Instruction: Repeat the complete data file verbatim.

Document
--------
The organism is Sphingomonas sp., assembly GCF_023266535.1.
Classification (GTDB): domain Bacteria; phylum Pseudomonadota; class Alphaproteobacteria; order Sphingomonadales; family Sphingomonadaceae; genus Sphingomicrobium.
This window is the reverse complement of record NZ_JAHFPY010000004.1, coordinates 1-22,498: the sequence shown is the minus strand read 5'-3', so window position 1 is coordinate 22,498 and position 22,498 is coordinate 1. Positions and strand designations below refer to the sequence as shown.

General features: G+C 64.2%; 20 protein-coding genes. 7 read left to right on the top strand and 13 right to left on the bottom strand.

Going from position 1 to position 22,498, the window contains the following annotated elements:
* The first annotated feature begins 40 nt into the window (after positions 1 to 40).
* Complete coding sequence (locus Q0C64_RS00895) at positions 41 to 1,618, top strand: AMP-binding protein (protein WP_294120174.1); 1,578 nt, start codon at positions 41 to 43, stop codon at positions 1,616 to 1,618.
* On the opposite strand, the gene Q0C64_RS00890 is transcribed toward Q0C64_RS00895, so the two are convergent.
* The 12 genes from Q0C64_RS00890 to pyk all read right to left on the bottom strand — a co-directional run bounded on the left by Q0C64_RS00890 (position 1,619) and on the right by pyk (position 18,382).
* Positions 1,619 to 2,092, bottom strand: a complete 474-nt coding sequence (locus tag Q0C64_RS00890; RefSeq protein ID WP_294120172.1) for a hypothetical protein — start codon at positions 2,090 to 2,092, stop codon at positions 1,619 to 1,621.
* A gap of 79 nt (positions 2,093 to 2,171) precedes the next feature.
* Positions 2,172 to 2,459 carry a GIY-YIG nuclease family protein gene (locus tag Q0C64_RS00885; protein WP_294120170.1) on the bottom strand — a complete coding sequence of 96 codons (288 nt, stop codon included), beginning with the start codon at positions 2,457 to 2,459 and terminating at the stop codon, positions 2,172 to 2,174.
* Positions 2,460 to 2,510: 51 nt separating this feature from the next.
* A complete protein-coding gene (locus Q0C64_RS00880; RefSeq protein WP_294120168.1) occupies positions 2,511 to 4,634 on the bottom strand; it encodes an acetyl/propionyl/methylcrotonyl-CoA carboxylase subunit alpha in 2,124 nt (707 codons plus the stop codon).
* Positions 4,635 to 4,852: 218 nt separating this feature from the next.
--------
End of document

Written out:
The organism is Sphingomonas sp., assembly GCF_023266535.1.
Classification (GTDB): domain Bacteria; phylum Pseudomonadota; class Alphaproteobacteria; order Sphingomonadales; family Sphingomonadaceae; genus Sphingomicrobium.
This window is the reverse complement of record NZ_JAHFPY010000004.1, coordinates 1-22,498: the sequence shown is the minus strand read 5'-3', so window position 1 is coordinate 22,498 and position 22,498 is coordinate 1. Positions and strand designations below refer to the sequence as shown.

General features: G+C 64.2%; 20 protein-coding genes. 7 read left to right on the top strand and 13 right to left on the bottom strand.

Going from position 1 to position 22,498, the window contains the following annotated elements:
* The first annotated feature begins 40 nt into the window (after positions 1 to 40).
* Complete coding sequence (locus Q0C64_RS00895) at positions 41 to 1,618, top strand: AMP-binding protein (protein WP_294120174.1); 1,578 nt, start codon at positions 41 to 43, stop codon at positions 1,616 to 1,618.
* On the opposite strand, the gene Q0C64_RS00890 is transcribed toward Q0C64_RS00895, so the two are convergent.
* The 12 genes from Q0C64_RS00890 to pyk all read right to left on the bottom strand — a co-directional run bounded on the left by Q0C64_RS00890 (position 1,619) and on the right by pyk (position 18,382).
* Positions 1,619 to 2,092, bottom strand: a complete 474-nt coding sequence (locus tag Q0C64_RS00890; RefSeq protein ID WP_294120172.1) for a hypothetical protein — start codon at positions 2,090 to 2,092, stop codon at positions 1,619 to 1,621.
* A gap of 79 nt (positions 2,093 to 2,171) precedes the next feature.
* Positions 2,172 to 2,459 carry a GIY-YIG nuclease family protein gene (locus tag Q0C64_RS00885; protein WP_294120170.1) on the bottom strand — a complete coding sequence of 96 codons (288 nt, stop codon included), beginning with the start codon at positions 2,457 to 2,459 and terminating at the stop codon, positions 2,172 to 2,174.
* Positions 2,460 to 2,510: 51 nt separating this feature from the next.
* A complete protein-coding gene (locus Q0C64_RS00880; RefSeq protein WP_294120168.1) occupies positions 2,511 to 4,634 on the bottom strand; it encodes an acetyl/propionyl/methylcrotonyl-CoA carboxylase subunit alpha in 2,124 nt (707 codons plus the stop codon).
* Positions 4,635 to 4,852: 218 nt separating this feature from the next.